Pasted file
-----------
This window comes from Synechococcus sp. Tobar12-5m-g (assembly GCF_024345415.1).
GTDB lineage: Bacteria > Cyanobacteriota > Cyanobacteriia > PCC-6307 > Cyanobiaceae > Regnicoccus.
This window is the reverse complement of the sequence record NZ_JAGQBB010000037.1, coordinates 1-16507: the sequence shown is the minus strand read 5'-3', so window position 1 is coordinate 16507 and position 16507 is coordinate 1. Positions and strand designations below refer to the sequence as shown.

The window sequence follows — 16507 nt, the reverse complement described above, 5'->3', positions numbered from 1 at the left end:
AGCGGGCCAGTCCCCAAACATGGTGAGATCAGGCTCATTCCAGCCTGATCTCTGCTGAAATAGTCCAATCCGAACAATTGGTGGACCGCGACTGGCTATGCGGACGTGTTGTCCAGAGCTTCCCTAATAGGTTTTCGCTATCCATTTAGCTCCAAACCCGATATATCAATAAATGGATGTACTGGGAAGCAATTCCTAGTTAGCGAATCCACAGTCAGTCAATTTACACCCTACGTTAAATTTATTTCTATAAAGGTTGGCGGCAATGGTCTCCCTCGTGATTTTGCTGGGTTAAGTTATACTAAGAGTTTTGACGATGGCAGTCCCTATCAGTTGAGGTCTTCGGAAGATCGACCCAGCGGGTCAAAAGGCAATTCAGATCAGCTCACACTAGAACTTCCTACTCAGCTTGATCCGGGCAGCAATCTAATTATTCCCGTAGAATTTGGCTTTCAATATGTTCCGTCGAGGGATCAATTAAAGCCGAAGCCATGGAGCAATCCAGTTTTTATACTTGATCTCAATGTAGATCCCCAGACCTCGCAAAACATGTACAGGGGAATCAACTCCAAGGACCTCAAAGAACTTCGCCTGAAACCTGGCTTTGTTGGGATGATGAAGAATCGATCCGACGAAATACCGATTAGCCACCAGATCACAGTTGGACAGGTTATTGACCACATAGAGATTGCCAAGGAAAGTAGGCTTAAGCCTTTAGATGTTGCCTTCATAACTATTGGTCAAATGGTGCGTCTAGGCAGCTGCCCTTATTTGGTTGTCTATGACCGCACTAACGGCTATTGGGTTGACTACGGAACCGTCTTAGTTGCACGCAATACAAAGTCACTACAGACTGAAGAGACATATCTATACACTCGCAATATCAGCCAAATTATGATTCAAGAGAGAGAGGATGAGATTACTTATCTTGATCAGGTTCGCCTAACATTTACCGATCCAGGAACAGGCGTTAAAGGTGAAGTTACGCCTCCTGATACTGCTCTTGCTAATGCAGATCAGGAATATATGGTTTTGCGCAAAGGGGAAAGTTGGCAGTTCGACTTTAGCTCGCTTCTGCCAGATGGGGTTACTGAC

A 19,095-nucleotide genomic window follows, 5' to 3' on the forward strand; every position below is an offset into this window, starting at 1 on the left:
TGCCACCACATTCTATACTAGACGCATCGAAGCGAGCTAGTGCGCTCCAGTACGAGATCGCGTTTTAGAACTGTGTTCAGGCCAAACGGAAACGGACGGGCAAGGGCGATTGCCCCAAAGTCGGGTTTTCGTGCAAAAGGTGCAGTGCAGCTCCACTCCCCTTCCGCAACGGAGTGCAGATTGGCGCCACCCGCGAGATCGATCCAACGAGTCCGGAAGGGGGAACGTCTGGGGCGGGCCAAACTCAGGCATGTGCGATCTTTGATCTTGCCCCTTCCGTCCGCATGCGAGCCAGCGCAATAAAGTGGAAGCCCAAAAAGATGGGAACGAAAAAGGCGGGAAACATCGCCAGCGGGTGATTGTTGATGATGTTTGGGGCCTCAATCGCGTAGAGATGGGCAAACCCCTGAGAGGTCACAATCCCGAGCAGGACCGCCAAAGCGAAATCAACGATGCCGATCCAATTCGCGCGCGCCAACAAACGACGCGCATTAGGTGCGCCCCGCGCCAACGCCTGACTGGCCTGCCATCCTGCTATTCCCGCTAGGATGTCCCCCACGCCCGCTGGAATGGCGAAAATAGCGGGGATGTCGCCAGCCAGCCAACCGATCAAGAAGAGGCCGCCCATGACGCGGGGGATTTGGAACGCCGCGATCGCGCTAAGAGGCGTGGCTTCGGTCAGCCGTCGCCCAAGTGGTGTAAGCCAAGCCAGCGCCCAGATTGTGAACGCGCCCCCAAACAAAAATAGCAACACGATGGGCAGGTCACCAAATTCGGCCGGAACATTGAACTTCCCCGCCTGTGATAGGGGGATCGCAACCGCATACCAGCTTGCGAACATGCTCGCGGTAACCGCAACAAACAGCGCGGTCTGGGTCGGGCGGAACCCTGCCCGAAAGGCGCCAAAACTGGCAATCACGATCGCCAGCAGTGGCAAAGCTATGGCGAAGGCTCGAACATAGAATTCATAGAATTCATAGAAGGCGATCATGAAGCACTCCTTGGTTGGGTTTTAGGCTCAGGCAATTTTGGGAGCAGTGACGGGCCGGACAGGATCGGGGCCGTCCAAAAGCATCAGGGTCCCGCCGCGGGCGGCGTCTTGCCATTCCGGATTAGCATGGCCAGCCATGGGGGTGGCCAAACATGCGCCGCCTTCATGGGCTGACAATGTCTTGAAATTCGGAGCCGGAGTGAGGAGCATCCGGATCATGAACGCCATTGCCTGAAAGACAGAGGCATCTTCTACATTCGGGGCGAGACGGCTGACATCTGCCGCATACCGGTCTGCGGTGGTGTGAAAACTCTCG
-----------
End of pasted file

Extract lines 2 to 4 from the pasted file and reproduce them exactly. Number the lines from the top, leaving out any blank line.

GTDB lineage: Bacteria > Cyanobacteriota > Cyanobacteriia > PCC-6307 > Cyanobiaceae > Regnicoccus.
This window is the reverse complement of the sequence record NZ_JAGQBB010000037.1, coordinates 1-16507: the sequence shown is the minus strand read 5'-3', so window position 1 is coordinate 16507 and position 16507 is coordinate 1. Positions and strand designations below refer to the sequence as shown.

The window sequence follows — 16507 nt, the reverse complement described above, 5'->3', positions numbered from 1 at the left end: